How your phone could be aging your skin

The kind of light emitted by phone screens, computer screens and TVs — and just stop for one moment to think about which of these devices you hold closest to your face — is called high-energy visible (HEV) light, but is better known as blue light (though not the kind meant to get the attention of Kmart shoppers). It may potentially penetrate the skin even more deeply than UV rays, damaging its elastin, collagen, and hyaluronic acid. While most sunscreens will not protect against blue light-induced wrinkling, Shape magazine notes that several high-dollar HEV protectants are now being marketed specifically towards those worried about tech rays.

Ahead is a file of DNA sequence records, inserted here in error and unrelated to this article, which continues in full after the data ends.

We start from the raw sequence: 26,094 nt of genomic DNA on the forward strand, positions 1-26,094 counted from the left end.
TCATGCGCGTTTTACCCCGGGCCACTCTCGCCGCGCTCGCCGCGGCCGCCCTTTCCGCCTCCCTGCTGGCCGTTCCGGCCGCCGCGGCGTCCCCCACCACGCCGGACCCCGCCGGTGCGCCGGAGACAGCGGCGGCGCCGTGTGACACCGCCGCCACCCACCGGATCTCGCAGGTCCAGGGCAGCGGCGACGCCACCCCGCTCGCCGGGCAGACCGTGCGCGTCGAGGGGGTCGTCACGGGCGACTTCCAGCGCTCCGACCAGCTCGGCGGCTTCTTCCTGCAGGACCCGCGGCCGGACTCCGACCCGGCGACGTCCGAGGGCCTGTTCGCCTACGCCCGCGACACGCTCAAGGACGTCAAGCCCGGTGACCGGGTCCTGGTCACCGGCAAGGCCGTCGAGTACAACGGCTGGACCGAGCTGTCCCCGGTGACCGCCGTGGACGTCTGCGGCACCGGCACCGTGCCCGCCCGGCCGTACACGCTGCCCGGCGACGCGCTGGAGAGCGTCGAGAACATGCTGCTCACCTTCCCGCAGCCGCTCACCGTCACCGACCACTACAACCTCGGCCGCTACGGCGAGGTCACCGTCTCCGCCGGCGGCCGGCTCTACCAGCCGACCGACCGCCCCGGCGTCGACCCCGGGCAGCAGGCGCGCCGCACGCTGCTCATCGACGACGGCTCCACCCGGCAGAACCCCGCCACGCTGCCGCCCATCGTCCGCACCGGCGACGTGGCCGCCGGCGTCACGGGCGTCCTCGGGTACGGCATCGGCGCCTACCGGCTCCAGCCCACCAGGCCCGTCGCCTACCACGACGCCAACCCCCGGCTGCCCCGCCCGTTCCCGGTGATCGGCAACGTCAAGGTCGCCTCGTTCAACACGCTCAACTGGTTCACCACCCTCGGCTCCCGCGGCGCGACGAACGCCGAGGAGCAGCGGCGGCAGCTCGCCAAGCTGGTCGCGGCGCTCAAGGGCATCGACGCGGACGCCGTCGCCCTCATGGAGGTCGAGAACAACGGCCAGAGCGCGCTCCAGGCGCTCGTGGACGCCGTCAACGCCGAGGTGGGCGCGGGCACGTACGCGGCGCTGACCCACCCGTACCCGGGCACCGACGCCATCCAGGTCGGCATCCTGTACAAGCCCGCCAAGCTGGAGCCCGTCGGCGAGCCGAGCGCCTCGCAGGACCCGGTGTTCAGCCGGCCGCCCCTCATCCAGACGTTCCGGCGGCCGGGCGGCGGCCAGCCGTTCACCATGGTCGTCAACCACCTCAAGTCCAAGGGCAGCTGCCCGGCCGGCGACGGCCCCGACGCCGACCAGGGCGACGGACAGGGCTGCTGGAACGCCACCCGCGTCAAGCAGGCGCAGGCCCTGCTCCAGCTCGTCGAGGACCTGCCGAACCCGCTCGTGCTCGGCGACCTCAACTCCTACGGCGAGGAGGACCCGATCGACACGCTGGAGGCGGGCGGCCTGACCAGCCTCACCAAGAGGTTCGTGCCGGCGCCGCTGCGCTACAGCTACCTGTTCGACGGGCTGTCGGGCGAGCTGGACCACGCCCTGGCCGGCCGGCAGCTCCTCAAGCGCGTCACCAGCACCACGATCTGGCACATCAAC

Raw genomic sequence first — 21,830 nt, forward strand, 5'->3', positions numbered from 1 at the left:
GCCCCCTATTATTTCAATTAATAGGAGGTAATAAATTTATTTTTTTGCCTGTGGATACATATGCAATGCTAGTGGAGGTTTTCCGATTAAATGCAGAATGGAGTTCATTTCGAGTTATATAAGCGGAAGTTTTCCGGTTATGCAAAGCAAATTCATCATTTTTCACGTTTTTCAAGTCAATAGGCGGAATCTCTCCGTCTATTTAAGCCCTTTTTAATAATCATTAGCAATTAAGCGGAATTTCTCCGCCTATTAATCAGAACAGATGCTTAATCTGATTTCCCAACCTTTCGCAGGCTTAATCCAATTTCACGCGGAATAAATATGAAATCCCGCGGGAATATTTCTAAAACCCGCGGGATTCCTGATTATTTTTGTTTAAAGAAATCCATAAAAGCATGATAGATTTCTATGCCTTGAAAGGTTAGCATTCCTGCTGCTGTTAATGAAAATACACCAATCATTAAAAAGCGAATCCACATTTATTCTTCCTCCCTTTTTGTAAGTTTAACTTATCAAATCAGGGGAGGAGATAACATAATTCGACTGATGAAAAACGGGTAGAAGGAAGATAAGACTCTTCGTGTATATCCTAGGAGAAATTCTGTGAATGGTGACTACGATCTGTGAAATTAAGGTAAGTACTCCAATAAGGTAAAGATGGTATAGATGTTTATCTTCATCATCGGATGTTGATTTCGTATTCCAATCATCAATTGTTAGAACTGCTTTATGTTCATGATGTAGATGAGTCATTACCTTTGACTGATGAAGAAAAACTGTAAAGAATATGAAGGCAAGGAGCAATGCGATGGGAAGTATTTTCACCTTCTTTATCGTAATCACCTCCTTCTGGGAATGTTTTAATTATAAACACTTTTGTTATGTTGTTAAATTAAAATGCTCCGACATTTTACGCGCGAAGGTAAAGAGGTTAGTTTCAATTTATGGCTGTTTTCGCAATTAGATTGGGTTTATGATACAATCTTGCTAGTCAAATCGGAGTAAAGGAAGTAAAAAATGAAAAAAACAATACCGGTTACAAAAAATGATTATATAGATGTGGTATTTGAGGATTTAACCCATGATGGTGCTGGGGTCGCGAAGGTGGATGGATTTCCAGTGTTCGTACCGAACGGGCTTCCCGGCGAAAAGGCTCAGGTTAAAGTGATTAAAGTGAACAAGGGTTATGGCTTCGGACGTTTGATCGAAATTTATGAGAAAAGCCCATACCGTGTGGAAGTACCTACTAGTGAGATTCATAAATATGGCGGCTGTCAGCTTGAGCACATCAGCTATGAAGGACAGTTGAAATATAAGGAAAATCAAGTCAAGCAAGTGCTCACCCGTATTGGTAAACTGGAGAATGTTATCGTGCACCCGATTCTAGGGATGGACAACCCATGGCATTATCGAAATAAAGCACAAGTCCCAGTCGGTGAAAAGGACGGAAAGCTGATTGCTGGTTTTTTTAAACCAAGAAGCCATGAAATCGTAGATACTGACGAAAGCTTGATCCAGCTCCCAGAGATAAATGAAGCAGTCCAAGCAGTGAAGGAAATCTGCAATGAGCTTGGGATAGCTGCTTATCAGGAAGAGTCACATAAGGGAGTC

Are these products worth the cost? Elizabeth Tanzi, M.D., who is an associate clinical professor of dermatology at George Washington University Medical Center, doesn’t think we need to start shelling out big bucks just yet, since damage from HEV light has yet to reach the emergency threshold. Dr. Tanzi warns that the sun is still the biggest source of skin damage, so “it’s crucial not to forgo sunscreen in favor of an HEV guard.”

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